Military Photo: Arrow 2 Anti-Ballistic Missile Test


An Arrow anti-ballistic missile is launched as part of the on going United States/Israel Arrow System Improvement Program (ASIPP) at Point Mugu Sea Range in California, July 29, 2004. The missile successfully intercepted a short-range target during tests, this was the twelfth Arrow intercept test and the seventh test of the complete Arrow system. The objective of the test was to demonstrate the Arrow system's improved performance against a target that represents a threat to Israel. The test represented a realistic scenario that could not have been tested in Israel due to test-field safety restrictions.

The two-stage missile is equipped with solid propellant booster and sustainer rocket motors. The missile uses an initial burn to carry out a vertical hot launch from the container and a secondary burn to sustain the missile's trajectory towards the target at a maximum speed of Mach 9, or 2.5km/s. Thrust vector control is used in the boost and sustainer phases of flight. At the ignition of the second stage sustainer motor, the first stage assembly separates.

The Arrow missile is launched before the threat missile's trajectory and intercept point are accurately known. As more trajectory data becomes available, the optimum intercept point is more precisely defined and the missile is guided towards the optimum intercept point.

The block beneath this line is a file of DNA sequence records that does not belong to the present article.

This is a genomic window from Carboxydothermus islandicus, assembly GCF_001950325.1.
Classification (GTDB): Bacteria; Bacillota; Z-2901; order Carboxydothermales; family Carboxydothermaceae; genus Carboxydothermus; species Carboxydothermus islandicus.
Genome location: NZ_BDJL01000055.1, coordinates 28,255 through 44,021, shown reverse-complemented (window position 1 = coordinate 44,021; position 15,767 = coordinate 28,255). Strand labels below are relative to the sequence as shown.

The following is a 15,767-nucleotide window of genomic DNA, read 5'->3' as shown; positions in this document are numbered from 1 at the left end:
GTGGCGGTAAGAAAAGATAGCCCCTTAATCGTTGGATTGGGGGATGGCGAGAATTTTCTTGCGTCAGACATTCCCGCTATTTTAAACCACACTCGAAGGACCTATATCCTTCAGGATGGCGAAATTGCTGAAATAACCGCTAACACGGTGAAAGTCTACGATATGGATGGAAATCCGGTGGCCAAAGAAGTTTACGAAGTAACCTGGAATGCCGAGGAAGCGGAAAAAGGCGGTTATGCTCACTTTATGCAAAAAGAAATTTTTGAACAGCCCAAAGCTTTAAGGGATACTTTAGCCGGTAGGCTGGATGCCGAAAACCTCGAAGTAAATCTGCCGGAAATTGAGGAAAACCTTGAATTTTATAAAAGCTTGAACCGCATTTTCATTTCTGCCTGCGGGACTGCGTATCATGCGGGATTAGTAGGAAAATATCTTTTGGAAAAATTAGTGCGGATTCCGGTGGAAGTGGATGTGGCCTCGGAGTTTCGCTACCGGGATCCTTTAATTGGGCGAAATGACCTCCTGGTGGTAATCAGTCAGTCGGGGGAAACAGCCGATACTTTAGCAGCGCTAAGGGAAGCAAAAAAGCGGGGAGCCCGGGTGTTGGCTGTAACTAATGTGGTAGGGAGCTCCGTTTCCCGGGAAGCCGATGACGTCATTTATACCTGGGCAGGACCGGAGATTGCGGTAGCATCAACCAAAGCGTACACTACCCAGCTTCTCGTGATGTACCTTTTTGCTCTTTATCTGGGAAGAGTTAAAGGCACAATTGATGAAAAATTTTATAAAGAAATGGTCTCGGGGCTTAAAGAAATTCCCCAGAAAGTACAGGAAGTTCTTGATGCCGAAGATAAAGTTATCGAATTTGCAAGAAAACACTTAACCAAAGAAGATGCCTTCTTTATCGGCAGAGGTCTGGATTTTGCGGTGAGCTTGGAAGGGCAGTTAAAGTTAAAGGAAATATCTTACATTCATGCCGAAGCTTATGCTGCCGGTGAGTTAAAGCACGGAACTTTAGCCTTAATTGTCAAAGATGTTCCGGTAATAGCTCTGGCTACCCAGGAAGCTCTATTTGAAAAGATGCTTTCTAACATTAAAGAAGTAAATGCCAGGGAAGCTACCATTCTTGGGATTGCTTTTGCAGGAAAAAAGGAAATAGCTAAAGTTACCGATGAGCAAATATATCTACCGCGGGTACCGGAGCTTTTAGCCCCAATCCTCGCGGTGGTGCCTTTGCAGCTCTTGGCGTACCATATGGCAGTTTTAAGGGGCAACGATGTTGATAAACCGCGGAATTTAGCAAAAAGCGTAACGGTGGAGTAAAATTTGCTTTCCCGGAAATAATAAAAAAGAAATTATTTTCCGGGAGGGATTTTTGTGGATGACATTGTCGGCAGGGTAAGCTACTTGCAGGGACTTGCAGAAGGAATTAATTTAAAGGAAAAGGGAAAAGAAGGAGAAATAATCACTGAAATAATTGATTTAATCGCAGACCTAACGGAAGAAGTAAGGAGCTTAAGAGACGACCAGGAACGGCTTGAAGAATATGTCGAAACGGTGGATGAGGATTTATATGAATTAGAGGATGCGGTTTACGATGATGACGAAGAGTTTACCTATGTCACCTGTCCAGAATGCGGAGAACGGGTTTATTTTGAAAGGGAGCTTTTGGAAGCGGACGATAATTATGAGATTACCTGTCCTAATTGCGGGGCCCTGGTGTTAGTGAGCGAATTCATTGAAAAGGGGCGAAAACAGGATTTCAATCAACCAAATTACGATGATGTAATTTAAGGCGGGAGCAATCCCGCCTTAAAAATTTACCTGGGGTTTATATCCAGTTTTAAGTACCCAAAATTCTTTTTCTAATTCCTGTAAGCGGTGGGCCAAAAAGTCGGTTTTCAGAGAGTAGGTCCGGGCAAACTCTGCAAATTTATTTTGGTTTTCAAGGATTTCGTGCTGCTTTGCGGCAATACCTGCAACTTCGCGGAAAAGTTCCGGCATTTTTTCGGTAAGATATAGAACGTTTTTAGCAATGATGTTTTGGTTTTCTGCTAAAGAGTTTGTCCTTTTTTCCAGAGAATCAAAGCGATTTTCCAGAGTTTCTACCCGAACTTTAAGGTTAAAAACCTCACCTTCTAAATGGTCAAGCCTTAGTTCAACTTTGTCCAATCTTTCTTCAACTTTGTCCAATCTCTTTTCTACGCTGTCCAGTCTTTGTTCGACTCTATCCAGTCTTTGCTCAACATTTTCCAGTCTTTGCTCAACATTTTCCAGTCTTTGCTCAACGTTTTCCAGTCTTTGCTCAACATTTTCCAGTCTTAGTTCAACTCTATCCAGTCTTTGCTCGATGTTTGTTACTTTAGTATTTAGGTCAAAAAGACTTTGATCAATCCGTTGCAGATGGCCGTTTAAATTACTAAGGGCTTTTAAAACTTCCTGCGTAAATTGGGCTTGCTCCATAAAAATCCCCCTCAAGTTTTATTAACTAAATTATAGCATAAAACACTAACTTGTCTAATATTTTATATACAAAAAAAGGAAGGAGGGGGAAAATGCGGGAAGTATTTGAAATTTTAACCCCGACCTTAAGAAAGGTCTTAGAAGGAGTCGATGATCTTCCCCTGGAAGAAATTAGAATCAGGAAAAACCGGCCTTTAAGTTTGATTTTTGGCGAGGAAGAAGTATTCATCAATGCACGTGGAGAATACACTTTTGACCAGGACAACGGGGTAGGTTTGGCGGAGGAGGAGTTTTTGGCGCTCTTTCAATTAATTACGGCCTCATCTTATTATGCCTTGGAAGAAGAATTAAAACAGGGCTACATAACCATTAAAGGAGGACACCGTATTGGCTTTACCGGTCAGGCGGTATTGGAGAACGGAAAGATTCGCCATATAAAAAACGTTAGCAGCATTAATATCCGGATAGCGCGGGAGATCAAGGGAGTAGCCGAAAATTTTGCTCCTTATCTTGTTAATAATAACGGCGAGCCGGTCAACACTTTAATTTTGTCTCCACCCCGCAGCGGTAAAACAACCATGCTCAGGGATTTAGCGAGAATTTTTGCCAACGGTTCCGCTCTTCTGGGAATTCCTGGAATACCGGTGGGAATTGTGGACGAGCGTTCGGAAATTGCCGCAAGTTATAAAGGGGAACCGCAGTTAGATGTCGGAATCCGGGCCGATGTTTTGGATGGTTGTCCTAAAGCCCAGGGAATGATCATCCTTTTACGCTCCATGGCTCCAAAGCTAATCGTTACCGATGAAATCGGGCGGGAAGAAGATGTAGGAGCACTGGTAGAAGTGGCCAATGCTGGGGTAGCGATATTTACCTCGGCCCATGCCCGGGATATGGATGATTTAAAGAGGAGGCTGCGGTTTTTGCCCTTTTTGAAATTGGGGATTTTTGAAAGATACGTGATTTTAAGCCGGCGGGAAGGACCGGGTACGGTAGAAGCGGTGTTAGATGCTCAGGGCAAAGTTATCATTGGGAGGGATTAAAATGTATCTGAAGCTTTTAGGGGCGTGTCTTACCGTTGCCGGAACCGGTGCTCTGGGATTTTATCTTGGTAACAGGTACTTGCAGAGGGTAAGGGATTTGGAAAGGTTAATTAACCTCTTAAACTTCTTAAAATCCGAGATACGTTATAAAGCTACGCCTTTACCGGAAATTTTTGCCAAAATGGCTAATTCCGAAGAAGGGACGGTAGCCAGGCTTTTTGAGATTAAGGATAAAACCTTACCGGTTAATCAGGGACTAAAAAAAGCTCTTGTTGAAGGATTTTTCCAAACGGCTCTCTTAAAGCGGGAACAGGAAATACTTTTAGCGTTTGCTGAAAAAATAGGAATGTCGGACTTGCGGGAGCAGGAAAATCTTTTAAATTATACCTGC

The kill vehicle section of the missile, containing the warhead, fusing and the terminal seeker, is equipped with four aerodynamically controlled moving fins to give low altitude interception capability. The warhead is a high explosive directed blast fragmentation warhead developed by Rafael, which is capable of destroying a target within a 50m radius. The dual mode missile seeker has a passive infrared seeker for the acquisition and tracking of tactical ballistic missiles and an active radar seeker used to home on air breathing targets at low altitudes. The infrared seeker is an indium antimonide focal plane array developed by Raytheon (formerly Amber Engineering).

The intercept altitudes are from a minimum of 10km up to a maximum of 50km. The maximum intercept range is approx. 90km

Missile length
Missile diameter
Missile launch weight
Launch canisters per launcher
Radar frequency
L band�
Detection range
Target speed�
Over 3km/s
Missile guidance to distance from target
4m from target�
Missile Performance
Missile velocity
Mach 9�
Maximum range
Maximum range of flight
Minimum altitude
Maximum altitude
Posted: 08/01/2004

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